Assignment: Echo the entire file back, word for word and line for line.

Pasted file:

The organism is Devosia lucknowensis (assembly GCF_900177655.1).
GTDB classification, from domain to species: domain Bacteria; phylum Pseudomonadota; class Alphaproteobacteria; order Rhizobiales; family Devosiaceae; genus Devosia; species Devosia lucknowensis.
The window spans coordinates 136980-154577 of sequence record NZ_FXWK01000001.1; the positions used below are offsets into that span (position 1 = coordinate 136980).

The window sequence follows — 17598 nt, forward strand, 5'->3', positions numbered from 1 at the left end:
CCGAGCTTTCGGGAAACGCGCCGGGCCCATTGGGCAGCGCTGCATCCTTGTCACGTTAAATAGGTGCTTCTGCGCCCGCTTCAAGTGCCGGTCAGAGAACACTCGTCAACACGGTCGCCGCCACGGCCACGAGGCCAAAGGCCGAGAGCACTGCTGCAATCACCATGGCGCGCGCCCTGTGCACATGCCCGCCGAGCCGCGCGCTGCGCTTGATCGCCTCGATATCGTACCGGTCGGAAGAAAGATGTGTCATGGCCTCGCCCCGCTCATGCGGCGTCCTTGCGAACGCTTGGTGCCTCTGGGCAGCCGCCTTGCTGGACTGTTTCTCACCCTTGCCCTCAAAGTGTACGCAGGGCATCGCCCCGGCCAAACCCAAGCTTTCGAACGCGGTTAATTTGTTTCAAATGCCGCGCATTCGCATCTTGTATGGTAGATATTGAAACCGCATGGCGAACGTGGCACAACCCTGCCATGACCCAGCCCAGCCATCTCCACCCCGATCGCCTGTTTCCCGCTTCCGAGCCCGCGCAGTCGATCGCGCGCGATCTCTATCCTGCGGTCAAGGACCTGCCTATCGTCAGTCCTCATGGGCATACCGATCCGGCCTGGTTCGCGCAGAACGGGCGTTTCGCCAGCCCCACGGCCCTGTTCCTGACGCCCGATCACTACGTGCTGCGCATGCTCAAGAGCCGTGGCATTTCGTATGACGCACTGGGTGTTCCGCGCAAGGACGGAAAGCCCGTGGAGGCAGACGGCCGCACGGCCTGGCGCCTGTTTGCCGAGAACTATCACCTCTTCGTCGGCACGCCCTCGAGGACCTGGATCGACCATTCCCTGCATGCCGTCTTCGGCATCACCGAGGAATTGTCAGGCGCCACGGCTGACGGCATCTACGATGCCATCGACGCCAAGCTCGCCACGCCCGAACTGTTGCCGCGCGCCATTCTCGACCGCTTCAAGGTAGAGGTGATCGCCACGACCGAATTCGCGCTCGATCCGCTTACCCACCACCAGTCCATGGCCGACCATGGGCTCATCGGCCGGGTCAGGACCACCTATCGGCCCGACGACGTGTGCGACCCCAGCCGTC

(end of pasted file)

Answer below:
The organism is Devosia lucknowensis (assembly GCF_900177655.1).
GTDB classification, from domain to species: domain Bacteria; phylum Pseudomonadota; class Alphaproteobacteria; order Rhizobiales; family Devosiaceae; genus Devosia; species Devosia lucknowensis.
The window spans coordinates 136980-154577 of sequence record NZ_FXWK01000001.1; the positions used below are offsets into that span (position 1 = coordinate 136980).

The window sequence follows — 17598 nt, forward strand, 5'->3', positions numbered from 1 at the left end:
CCGAGCTTTCGGGAAACGCGCCGGGCCCATTGGGCAGCGCTGCATCCTTGTCACGTTAAATAGGTGCTTCTGCGCCCGCTTCAAGTGCCGGTCAGAGAACACTCGTCAACACGGTCGCCGCCACGGCCACGAGGCCAAAGGCCGAGAGCACTGCTGCAATCACCATGGCGCGCGCCCTGTGCACATGCCCGCCGAGCCGCGCGCTGCGCTTGATCGCCTCGATATCGTACCGGTCGGAAGAAAGATGTGTCATGGCCTCGCCCCGCTCATGCGGCGTCCTTGCGAACGCTTGGTGCCTCTGGGCAGCCGCCTTGCTGGACTGTTTCTCACCCTTGCCCTCAAAGTGTACGCAGGGCATCGCCCCGGCCAAACCCAAGCTTTCGAACGCGGTTAATTTGTTTCAAATGCCGCGCATTCGCATCTTGTATGGTAGATATTGAAACCGCATGGCGAACGTGGCACAACCCTGCCATGACCCAGCCCAGCCATCTCCACCCCGATCGCCTGTTTCCCGCTTCCGAGCCCGCGCAGTCGATCGCGCGCGATCTCTATCCTGCGGTCAAGGACCTGCCTATCGTCAGTCCTCATGGGCATACCGATCCGGCCTGGTTCGCGCAGAACGGGCGTTTCGCCAGCCCCACGGCCCTGTTCCTGACGCCCGATCACTACGTGCTGCGCATGCTCAAGAGCCGTGGCATTTCGTATGACGCACTGGGTGTTCCGCGCAAGGACGGAAAGCCCGTGGAGGCAGACGGCCGCACGGCCTGGCGCCTGTTTGCCGAGAACTATCACCTCTTCGTCGGCACGCCCTCGAGGACCTGGATCGACCATTCCCTGCATGCCGTCTTCGGCATCACCGAGGAATTGTCAGGCGCCACGGCTGACGGCATCTACGATGCCATCGACGCCAAGCTCGCCACGCCCGAACTGTTGCCGCGCGCCATTCTCGACCGCTTCAAGGTAGAGGTGATCGCCACGACCGAATTCGCGCTCGATCCGCTTACCCACCACCAGTCCATGGCCGACCATGGGCTCATCGGCCGGGTCAGGACCACCTATCGGCCCGACGACGTGTGCGACCCCAGCCGTC